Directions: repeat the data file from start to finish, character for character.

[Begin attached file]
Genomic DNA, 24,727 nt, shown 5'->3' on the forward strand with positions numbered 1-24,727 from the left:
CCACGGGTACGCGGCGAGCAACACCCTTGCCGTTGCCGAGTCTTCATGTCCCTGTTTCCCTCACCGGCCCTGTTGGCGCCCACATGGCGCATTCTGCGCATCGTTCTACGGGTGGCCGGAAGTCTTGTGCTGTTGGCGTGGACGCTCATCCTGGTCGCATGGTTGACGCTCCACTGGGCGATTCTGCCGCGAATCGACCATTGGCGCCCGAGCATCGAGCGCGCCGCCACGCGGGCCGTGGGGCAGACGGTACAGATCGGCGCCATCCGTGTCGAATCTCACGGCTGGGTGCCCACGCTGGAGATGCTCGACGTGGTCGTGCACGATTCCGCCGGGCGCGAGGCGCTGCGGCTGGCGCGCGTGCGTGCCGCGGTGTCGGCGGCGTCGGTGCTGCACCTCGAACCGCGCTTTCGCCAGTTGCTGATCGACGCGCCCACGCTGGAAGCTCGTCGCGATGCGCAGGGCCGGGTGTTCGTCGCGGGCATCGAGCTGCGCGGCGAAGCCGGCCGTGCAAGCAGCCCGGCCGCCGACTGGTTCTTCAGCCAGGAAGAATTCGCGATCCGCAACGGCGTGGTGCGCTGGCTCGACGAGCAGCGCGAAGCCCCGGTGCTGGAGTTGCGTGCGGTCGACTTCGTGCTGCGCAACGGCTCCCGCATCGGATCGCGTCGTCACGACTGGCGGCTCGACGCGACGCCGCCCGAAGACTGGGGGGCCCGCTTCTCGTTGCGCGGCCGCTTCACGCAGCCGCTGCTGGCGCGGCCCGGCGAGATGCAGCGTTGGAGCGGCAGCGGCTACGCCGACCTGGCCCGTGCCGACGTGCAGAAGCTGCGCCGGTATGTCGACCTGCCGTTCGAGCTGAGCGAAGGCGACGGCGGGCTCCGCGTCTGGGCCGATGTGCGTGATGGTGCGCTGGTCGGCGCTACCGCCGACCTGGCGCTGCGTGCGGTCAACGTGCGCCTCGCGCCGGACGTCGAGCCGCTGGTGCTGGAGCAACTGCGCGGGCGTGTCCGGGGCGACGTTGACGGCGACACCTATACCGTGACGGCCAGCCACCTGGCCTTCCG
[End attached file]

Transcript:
Genomic DNA, 24,727 nt, shown 5'->3' on the forward strand with positions numbered 1-24,727 from the left:
CCACGGGTACGCGGCGAGCAACACCCTTGCCGTTGCCGAGTCTTCATGTCCCTGTTTCCCTCACCGGCCCTGTTGGCGCCCACATGGCGCATTCTGCGCATCGTTCTACGGGTGGCCGGAAGTCTTGTGCTGTTGGCGTGGACGCTCATCCTGGTCGCATGGTTGACGCTCCACTGGGCGATTCTGCCGCGAATCGACCATTGGCGCCCGAGCATCGAGCGCGCCGCCACGCGGGCCGTGGGGCAGACGGTACAGATCGGCGCCATCCGTGTCGAATCTCACGGCTGGGTGCCCACGCTGGAGATGCTCGACGTGGTCGTGCACGATTCCGCCGGGCGCGAGGCGCTGCGGCTGGCGCGCGTGCGTGCCGCGGTGTCGGCGGCGTCGGTGCTGCACCTCGAACCGCGCTTTCGCCAGTTGCTGATCGACGCGCCCACGCTGGAAGCTCGTCGCGATGCGCAGGGCCGGGTGTTCGTCGCGGGCATCGAGCTGCGCGGCGAAGCCGGCCGTGCAAGCAGCCCGGCCGCCGACTGGTTCTTCAGCCAGGAAGAATTCGCGATCCGCAACGGCGTGGTGCGCTGGCTCGACGAGCAGCGCGAAGCCCCGGTGCTGGAGTTGCGTGCGGTCGACTTCGTGCTGCGCAACGGCTCCCGCATCGGATCGCGTCGTCACGACTGGCGGCTCGACGCGACGCCGCCCGAAGACTGGGGGGCCCGCTTCTCGTTGCGCGGCCGCTTCACGCAGCCGCTGCTGGCGCGGCCCGGCGAGATGCAGCGTTGGAGCGGCAGCGGCTACGCCGACCTGGCCCGTGCCGACGTGCAGAAGCTGCGCCGGTATGTCGACCTGCCGTTCGAGCTGAGCGAAGGCGACGGCGGGCTCCGCGTCTGGGCCGATGTGCGTGATGGTGCGCTGGTCGGCGCTACCGCCGACCTGGCGCTGCGTGCGGTCAACGTGCGCCTCGCGCCGGACGTCGAGCCGCTGGTGCTGGAGCAACTGCGCGGGCGTGTCCGGGGCGACGTTGACGGCGACACCTATACCGTGACGGCCAGCCACCTGGCCTTCCG